Every household will lose £1,250 a year because of Brexit, says Institute for Fiscal Studies

The respected think tank also warns that working families will be hit hardest by a referendum-induced slump in earnings - with pensioners protected

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Every household will lose a staggering £1,250 a year because of the Brexit vote, independent forecasters say – as they painted a devastating picture of falling living standards, including no increase in real wages for at least another six years.

The respected Institute for Fiscal Studies (IFS) also warned that working families will be hit hardest by the unprecedented slump, with pensioners better protected.

Workers will suffer because of an expected 3.7 per cent fall in real earnings by the start of the next decade, compared with the pre-referendum forecast.

Crucially, the ultra-gloomy prediction only takes into account the uncertainty triggered by the June result – not the effect of any eventual Brexit deal, which is mired in confusion.

UK growth is slashed in Autumn Statement

At its traditional post-Autumn Statement briefing, the IFS said the forecasts were based on the calculations made by the Office for Budget Responsibility (OBR), the official Treasury watchdog.

IFS economist Andrew Hood said: “The OBR’s figures are for real GDP per household to be £1,250 lower in 2020-21, as a result of the vote to leave the EU.”

And he added: “Everyone will feel some of the pain, but I expect working-age households will feel more pain than pensioner households over the next few years.”

IFS director Paul Johnson said: “This has, for sure, been the worst decade for living standards certainly since the last war and probably since the 1920s.

“We have seen no increase in average incomes so far and it does not look like we are going to get much of an increase over the next four or five years either.”

The analysis is the starkest yet to directly tie the Brexit vote to what the IFS calls a “dreadful and extraordinary” lost decade and more of falling incomes.

Real earnings had not been expected to bounce back from their 2008 pre-recession peak until 2020 – but that crossover date will now be later than 2021.

Mr Hood said the OBR’s forecast was for national output to be £30bn lower in 2020-21 than it thought back in March, or £1,000 per household.

But, stripping out other factors, the effect of the Brexit vote was “actually larger”, at around £50bn – or a £1,250 swipe for every household.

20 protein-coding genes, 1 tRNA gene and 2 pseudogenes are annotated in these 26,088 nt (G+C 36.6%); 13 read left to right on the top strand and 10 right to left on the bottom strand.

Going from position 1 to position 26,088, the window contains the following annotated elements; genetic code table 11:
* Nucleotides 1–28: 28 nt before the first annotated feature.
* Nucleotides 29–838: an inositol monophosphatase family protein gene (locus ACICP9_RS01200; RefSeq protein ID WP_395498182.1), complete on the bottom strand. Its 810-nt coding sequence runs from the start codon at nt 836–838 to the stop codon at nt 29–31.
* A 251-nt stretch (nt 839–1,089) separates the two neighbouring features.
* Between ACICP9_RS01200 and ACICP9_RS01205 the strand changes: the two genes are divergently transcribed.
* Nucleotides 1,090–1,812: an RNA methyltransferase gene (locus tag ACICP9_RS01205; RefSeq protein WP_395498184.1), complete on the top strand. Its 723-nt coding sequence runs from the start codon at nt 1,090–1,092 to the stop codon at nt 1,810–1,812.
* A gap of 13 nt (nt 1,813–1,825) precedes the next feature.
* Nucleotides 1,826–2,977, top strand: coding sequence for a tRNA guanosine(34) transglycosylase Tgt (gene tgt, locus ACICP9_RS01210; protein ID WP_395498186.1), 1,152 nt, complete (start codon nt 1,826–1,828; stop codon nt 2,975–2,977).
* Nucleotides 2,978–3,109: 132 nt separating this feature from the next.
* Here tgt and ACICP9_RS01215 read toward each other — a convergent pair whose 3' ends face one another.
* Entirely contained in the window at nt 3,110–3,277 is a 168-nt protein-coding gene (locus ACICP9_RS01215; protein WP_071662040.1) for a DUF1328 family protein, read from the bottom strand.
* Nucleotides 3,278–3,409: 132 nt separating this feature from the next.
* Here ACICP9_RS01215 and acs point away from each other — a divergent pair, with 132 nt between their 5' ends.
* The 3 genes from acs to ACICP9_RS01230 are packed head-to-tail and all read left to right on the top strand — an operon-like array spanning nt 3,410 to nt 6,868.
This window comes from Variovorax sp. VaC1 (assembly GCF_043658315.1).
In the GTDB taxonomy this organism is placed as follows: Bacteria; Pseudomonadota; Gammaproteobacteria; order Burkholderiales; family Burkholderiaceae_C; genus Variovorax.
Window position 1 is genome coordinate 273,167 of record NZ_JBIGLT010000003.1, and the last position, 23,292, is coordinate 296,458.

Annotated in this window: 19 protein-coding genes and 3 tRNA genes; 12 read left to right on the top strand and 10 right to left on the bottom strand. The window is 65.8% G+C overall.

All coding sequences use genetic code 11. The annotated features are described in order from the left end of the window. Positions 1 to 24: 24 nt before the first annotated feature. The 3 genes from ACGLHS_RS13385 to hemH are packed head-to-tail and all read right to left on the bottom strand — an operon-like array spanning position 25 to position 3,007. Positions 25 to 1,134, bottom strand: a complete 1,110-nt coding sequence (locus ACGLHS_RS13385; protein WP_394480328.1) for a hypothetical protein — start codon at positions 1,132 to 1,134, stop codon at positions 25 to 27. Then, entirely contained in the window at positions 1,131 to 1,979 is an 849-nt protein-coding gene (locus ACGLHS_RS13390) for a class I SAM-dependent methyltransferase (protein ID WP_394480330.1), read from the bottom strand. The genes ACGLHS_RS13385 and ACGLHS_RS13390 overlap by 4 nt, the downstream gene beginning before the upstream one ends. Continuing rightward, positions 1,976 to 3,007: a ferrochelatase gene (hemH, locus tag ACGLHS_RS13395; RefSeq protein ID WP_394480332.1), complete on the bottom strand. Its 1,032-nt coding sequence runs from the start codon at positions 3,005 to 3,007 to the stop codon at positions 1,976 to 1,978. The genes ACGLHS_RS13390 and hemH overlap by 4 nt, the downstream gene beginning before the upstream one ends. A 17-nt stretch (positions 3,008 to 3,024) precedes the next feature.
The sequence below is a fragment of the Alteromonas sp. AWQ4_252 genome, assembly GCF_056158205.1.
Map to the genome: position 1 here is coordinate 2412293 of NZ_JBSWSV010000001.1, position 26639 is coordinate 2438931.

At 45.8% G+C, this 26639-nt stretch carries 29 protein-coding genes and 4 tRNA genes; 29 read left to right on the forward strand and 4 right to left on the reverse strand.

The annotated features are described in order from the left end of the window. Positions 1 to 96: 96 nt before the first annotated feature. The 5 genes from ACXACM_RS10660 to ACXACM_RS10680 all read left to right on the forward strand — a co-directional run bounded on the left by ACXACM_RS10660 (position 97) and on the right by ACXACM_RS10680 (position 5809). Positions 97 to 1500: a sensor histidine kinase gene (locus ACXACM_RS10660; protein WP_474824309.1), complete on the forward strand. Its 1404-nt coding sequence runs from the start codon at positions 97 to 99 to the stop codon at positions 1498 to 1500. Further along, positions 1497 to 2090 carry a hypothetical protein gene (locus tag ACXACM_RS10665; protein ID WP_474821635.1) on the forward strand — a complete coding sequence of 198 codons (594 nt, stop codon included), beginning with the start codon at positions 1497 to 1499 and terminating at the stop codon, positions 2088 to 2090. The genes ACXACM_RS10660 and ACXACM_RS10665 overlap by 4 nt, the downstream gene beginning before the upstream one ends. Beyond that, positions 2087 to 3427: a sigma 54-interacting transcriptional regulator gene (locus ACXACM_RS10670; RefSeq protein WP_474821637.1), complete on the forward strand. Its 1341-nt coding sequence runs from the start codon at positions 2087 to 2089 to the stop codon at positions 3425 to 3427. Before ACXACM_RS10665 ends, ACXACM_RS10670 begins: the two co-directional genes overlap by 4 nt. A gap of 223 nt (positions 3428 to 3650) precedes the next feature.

The earnings slump is “mainly explained by lower productivity, as investment falls in light of post-Brexit uncertainty ‒ combined with higher inflation [because of the fall in sterling]”.

Susan Kramer, the Liberal Democrat Treasury spokeswoman, seized on the analysis as firm proof that every household will be “poorer thanks to Brexit”.

Mr Hood said GDP was “not a direct measure of the cash in people’s pockets”, but it was a “good indicator” of lower future living standards.

He said: “Regardless of how you cut the cake, or how you do the analysis, lower future growth has to eventually mean lower future living standards.”

The conclusions mirror the evaluation carried out by a separate think-tank, the Resolution Foundation, which also found that Brexit will tighten the squeeze on incomes.

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Pro-Brexit MPs have ridiculed the OBR's forecasts as 'doom and gloom' (EPA)

It said the inflation-adjusted incomes of the entire bottom third of the income distribution – the least well-off 30 per cent of households – will fall between 2015 and 2020.

This means the economic gloom – for all George Osborne’s cuts – will bite harder than in the last Parliament, which saw incomes of the bottom third creep up by around 0.5 per cent.

But No 10 hit back at the IFS figures, claiming it was wrong to focus on wages rather than net income after tax-and-benefit adjustments.

A spokesman insisted real household disposable incomes will rise by 2.8 per cent by 2021, saying: “If you look at livings standards, they're at their highest ever level.”

Strikingly, Mr Johnson said the OBR forecasts – ridiculed as “doom and gloom” by pro-Brexit Tory MPs – were "noticeably more upbeat" than those of other experts, including the Bank of England.

He added: "Even so, the outlook for living standards and for the public finances has deteriorated pretty sharply over the past nine months.

“And getting to balance in the next Parliament will still require an additional dollop of austerity on top of the full decade's worth we will have had by then.”

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